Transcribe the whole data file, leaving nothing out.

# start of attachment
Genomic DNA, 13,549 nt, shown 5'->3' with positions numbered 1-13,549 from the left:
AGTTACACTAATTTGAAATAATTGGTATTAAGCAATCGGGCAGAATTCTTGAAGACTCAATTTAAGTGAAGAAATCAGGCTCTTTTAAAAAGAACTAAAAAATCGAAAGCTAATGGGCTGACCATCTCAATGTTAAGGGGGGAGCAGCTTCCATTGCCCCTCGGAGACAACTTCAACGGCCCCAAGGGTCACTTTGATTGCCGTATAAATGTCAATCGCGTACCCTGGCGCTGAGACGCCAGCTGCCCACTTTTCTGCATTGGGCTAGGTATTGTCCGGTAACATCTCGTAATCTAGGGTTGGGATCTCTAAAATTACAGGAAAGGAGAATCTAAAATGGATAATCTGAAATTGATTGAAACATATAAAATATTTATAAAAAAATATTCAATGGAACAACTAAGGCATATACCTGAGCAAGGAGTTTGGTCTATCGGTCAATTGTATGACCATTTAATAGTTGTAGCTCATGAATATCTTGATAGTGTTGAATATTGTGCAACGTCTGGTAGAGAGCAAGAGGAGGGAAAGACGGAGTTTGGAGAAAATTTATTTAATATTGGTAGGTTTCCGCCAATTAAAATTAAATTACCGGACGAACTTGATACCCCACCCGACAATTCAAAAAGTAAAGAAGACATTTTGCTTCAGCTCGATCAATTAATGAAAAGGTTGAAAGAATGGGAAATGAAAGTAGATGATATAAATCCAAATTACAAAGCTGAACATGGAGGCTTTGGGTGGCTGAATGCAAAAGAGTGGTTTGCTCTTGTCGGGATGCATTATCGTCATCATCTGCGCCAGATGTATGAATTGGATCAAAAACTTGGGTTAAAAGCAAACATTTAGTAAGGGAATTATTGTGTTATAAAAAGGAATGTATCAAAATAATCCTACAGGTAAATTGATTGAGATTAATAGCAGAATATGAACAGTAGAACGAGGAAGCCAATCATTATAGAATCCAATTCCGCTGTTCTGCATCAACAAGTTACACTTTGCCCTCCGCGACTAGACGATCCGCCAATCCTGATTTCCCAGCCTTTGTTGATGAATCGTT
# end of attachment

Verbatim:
Genomic DNA, 13,549 nt, shown 5'->3' with positions numbered 1-13,549 from the left:
AGTTACACTAATTTGAAATAATTGGTATTAAGCAATCGGGCAGAATTCTTGAAGACTCAATTTAAGTGAAGAAATCAGGCTCTTTTAAAAAGAACTAAAAAATCGAAAGCTAATGGGCTGACCATCTCAATGTTAAGGGGGGAGCAGCTTCCATTGCCCCTCGGAGACAACTTCAACGGCCCCAAGGGTCACTTTGATTGCCGTATAAATGTCAATCGCGTACCCTGGCGCTGAGACGCCAGCTGCCCACTTTTCTGCATTGGGCTAGGTATTGTCCGGTAACATCTCGTAATCTAGGGTTGGGATCTCTAAAATTACAGGAAAGGAGAATCTAAAATGGATAATCTGAAATTGATTGAAACATATAAAATATTTATAAAAAAATATTCAATGGAACAACTAAGGCATATACCTGAGCAAGGAGTTTGGTCTATCGGTCAATTGTATGACCATTTAATAGTTGTAGCTCATGAATATCTTGATAGTGTTGAATATTGTGCAACGTCTGGTAGAGAGCAAGAGGAGGGAAAGACGGAGTTTGGAGAAAATTTATTTAATATTGGTAGGTTTCCGCCAATTAAAATTAAATTACCGGACGAACTTGATACCCCACCCGACAATTCAAAAAGTAAAGAAGACATTTTGCTTCAGCTCGATCAATTAATGAAAAGGTTGAAAGAATGGGAAATGAAAGTAGATGATATAAATCCAAATTACAAAGCTGAACATGGAGGCTTTGGGTGGCTGAATGCAAAAGAGTGGTTTGCTCTTGTCGGGATGCATTATCGTCATCATCTGCGCCAGATGTATGAATTGGATCAAAAACTTGGGTTAAAAGCAAACATTTAGTAAGGGAATTATTGTGTTATAAAAAGGAATGTATCAAAATAATCCTACAGGTAAATTGATTGAGATTAATAGCAGAATATGAACAGTAGAACGAGGAAGCCAATCATTATAGAATCCAATTCCGCTGTTCTGCATCAACAAGTTACACTTTGCCCTCCGCGACTAGACGATCCGCCAATCCTGATTTCCCAGCCTTTGTTGATGAATCGTT